County’s ‘ordinands’ help to answer God’s call

The group of 14 priests and deacons ordained at Blackburn Cathedral in July 2015.
The group of 14 priests and deacons ordained at Blackburn Cathedral in July 2015.
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A comic writer of sketches and sitcoms; a bank manager; a hospital doctor, several teachers a fitness instructor and a dental hygienist.

These are just some of the former jobs of the latest group of 14 new priests and deacons to be ordained by The Church of England in Lancashire.

The annual occasion took place at the weekend during services in Blackburn Cathedral.

The event was mirrored in Anglican Dioceses across the country with hundreds of candidates taking their vows.

For Lancashire the candidates included eight men and six women, with the youngest 29 and the oldest 58.

All 14 ‘ordinands’ have willingly responded to God’s call and are ready and eager to get to work in their parishes – including Anne Beverley, from Lytham.

The 38-year-old is serving in two Blackpool-based churches, Holy Trinity and St Peter in South Shore.

She said: “I want to reach out to people with Christ’s love, by being a church that is a beacon of hope for those in dark places; through which God may be glorified.”

Most of the candidates for the priesthood in 2015 had been ordained as deacons in the cathedral last year and returned for further commissioning.

In addition to the six new priests, a further eight candidates were ordained as deacons at another ceremony in the cathedral on Saturday.

Before the weekend all candidates went on silent retreat at Whalley Abbey, where they had chance to share time together and to pray prior to their big weekend.

“When I heard the calling I felt compelled to explore it,” says Alex Frost, 45, from Burnley. “I have loved every aspect of training, study, worship and fellowship not to mention the fun and laughter I have shared with my fellow ordinands. Some folk may think trainee clergy are stuffy and dull, trust me we are not!”

Phil Maudsley, 41, who is originally from Lancaster and will serve at a church in Fulwood, Preston said: “The call to ordination has been in the background for around 20 years, but it is only really now that I feel I have the experiences in life, and the confirmation from God that the time is right to take this next step in sharing my faith and ministering to others.”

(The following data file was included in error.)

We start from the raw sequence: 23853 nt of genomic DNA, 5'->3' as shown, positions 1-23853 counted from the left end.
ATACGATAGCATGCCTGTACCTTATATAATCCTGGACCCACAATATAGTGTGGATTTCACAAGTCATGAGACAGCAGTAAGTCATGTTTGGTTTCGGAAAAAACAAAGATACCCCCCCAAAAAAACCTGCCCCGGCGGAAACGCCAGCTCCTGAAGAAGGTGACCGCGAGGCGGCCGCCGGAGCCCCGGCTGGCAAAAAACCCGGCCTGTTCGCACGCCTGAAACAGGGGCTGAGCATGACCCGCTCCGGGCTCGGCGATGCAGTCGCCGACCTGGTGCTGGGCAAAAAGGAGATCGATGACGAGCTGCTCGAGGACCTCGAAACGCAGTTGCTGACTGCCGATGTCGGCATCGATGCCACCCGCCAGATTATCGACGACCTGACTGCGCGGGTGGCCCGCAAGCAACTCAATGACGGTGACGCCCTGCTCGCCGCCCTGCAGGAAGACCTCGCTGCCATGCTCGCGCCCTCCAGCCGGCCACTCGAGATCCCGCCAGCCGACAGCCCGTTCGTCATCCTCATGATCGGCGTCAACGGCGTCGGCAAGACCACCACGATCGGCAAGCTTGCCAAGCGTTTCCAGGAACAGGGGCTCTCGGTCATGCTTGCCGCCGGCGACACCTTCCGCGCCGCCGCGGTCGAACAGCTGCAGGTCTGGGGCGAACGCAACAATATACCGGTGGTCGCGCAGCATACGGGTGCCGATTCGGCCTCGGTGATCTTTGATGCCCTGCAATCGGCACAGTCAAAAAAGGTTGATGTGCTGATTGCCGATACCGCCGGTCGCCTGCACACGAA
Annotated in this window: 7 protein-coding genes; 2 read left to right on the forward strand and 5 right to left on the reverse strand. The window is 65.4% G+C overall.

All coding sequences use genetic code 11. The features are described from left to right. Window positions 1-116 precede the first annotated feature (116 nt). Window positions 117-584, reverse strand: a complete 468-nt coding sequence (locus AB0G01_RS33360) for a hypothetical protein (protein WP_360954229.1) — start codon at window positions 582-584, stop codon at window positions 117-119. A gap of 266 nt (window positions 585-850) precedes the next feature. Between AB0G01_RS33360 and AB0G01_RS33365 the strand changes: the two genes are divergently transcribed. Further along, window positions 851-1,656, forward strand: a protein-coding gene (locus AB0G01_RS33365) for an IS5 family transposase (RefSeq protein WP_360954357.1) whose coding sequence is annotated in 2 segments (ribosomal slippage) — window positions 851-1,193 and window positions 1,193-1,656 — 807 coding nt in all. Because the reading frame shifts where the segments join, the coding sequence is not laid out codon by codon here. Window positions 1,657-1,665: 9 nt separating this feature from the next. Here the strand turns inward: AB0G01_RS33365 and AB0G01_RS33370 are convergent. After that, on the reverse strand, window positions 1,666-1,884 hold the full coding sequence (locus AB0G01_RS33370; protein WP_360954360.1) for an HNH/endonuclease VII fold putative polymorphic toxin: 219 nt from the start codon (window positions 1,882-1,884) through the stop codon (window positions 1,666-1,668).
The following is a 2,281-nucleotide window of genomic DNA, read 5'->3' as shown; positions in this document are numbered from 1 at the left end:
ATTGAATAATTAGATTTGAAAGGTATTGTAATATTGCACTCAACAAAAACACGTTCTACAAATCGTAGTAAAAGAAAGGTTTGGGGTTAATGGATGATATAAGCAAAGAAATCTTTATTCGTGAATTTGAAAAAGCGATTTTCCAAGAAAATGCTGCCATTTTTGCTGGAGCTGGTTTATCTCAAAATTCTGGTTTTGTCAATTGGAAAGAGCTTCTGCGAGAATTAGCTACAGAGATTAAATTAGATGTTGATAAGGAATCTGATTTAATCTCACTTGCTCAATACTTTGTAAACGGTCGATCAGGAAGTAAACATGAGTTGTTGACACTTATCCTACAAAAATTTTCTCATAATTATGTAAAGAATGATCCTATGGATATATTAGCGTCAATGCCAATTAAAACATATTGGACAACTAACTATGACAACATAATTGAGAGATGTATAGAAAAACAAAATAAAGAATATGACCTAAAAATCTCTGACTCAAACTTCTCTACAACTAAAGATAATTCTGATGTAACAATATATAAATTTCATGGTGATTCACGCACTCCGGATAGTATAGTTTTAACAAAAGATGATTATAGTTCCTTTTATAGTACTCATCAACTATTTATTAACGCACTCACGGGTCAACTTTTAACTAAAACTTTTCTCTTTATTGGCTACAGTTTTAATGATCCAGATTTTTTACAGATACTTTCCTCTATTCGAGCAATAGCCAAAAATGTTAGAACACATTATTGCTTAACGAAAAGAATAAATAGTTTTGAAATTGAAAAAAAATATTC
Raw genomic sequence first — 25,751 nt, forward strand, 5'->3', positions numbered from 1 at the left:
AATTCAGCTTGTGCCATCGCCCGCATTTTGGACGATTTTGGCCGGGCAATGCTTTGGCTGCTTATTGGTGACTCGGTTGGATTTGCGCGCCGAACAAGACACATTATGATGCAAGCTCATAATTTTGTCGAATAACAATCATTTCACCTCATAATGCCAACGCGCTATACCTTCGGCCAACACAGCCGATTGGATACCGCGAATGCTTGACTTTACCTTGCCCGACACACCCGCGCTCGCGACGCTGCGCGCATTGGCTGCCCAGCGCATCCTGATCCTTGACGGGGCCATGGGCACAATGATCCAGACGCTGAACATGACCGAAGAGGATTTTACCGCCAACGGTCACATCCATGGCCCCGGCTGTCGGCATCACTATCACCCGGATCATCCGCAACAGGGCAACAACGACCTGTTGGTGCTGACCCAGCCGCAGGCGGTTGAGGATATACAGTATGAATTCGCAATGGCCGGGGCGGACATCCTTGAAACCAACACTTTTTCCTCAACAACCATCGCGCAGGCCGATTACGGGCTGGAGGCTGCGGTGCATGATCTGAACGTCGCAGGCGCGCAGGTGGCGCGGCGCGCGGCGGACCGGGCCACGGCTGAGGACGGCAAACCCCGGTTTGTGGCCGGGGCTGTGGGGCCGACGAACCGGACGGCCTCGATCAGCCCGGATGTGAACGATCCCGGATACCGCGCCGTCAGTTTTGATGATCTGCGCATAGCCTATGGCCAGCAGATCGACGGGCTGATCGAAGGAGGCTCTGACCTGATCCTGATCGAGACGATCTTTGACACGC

Lorraine Moffatt, 58, also from Lancaster and serving at a church in Morecambe, added: “Getting ordained comes after a long and searching process with a persistent sense of a calling from God.

“At its heart is a yearning to serve God and community.

“I hope to help and move people on their journey of faith to become wholehearted disciples of Jesus Christ and become effective witnesses to others. To encourage and nurture vocations in others so they fulfil their God given potential.”

Kamran Bhatti, 48, originally from Nelson and serving at a Preston church said: “I believe that it is God who has chosen me and not the other way round. I believe that I have a strong sense of calling to ordained ministry since my youth.

“My hope is to show God’s love and mercy by proclaiming the Gospel in both words and actions with humility; encouraging church congregations to grow closer to God; and serving local and wider community by building relationships.”

And Mike Print, 34, from Mawdesley, and serving a church in Padiham added: “God has been calling me to care for his church and reach out to others with the good news of Jesus since coming to faith at the age of 23.

“My hope for the Church is that we might better imitate Christ in our lives and our Christian communities, so that the world might see Christ more clearly, and thus turn to Him.”

Diocesan Bishop, Rt Rev. Julian Henderson, ordained the deacons while the Bishop of Lancaster, Rt Rev. Geoff Pearson, ordained the priests on what was the 40th anniversary of his own ordination as priest.

Bishop Julian, the Bishop of Blackburn, said: “It has been a huge privilege to be able to ordain these men and women who have been called by God through His church.

“I look forward to seeing the fruits of their labours in the coming years as they work at parish level to make our Diocesan vision of ‘Healthy Churches Transforming Communities’ a reality.”

Bishop Geoff added: “This was a special and significant day for all the candidates and their families. The ordinands have worked hard to reach this point and we give thanks to God for their calling.”

Joining the ordinands at Whalley were the entire diocesan episcopal team, including Bishop Julian and Bishop Geoff together with Bishop of Burnley, Rt Rev. Philip North.